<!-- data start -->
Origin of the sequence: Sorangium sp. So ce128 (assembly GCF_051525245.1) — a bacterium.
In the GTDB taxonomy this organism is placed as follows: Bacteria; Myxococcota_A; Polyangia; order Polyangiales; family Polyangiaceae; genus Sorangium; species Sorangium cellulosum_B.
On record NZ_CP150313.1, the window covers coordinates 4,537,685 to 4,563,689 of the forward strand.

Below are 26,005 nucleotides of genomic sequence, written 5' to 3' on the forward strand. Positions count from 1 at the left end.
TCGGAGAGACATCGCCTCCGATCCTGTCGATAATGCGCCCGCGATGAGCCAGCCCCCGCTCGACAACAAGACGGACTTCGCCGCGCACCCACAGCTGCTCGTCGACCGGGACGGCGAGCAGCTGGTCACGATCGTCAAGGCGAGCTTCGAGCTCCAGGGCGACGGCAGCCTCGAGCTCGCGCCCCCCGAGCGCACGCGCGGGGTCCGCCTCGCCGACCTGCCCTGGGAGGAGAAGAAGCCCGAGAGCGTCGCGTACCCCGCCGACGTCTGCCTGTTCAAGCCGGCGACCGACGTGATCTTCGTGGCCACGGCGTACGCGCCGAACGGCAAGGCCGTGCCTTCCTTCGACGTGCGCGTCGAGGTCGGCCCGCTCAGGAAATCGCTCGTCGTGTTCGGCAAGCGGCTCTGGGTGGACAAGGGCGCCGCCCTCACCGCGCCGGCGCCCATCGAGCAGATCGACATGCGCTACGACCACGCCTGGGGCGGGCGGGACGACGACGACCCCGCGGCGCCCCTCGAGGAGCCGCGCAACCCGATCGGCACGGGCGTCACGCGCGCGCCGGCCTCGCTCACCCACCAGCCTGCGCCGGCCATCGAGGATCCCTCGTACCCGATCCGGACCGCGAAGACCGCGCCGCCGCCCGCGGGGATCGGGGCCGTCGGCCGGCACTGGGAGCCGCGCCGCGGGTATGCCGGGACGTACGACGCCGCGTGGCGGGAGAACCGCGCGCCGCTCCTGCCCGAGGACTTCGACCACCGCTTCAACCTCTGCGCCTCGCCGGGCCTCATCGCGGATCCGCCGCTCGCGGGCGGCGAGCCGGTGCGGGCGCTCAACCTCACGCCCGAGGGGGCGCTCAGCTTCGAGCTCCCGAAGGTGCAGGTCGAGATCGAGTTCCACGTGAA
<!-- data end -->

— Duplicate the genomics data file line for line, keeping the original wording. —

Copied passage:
Origin of the sequence: Sorangium sp. So ce128 (assembly GCF_051525245.1) — a bacterium.
In the GTDB taxonomy this organism is placed as follows: Bacteria; Myxococcota_A; Polyangia; order Polyangiales; family Polyangiaceae; genus Sorangium; species Sorangium cellulosum_B.
On record NZ_CP150313.1, the window covers coordinates 4,537,685 to 4,563,689 of the forward strand.

Below are 26,005 nucleotides of genomic sequence, written 5' to 3' on the forward strand. Positions count from 1 at the left end.
TCGGAGAGACATCGCCTCCGATCCTGTCGATAATGCGCCCGCGATGAGCCAGCCCCCGCTCGACAACAAGACGGACTTCGCCGCGCACCCACAGCTGCTCGTCGACCGGGACGGCGAGCAGCTGGTCACGATCGTCAAGGCGAGCTTCGAGCTCCAGGGCGACGGCAGCCTCGAGCTCGCGCCCCCCGAGCGCACGCGCGGGGTCCGCCTCGCCGACCTGCCCTGGGAGGAGAAGAAGCCCGAGAGCGTCGCGTACCCCGCCGACGTCTGCCTGTTCAAGCCGGCGACCGACGTGATCTTCGTGGCCACGGCGTACGCGCCGAACGGCAAGGCCGTGCCTTCCTTCGACGTGCGCGTCGAGGTCGGCCCGCTCAGGAAATCGCTCGTCGTGTTCGGCAAGCGGCTCTGGGTGGACAAGGGCGCCGCCCTCACCGCGCCGGCGCCCATCGAGCAGATCGACATGCGCTACGACCACGCCTGGGGCGGGCGGGACGACGACGACCCCGCGGCGCCCCTCGAGGAGCCGCGCAACCCGATCGGCACGGGCGTCACGCGCGCGCCGGCCTCGCTCACCCACCAGCCTGCGCCGGCCATCGAGGATCCCTCGTACCCGATCCGGACCGCGAAGACCGCGCCGCCGCCCGCGGGGATCGGGGCCGTCGGCCGGCACTGGGAGCCGCGCCGCGGGTATGCCGGGACGTACGACGCCGCGTGGCGGGAGAACCGCGCGCCGCTCCTGCCCGAGGACTTCGACCACCGCTTCAACCTCTGCGCCTCGCCGGGCCTCATCGCGGATCCGCCGCTCGCGGGCGGCGAGCCGGTGCGGGCGCTCAACCTCACGCCCGAGGGGGCGCTCAGCTTCGAGCTCCCGAAGGTGCAGGTCGAGATCGAGTTCCACGTGAA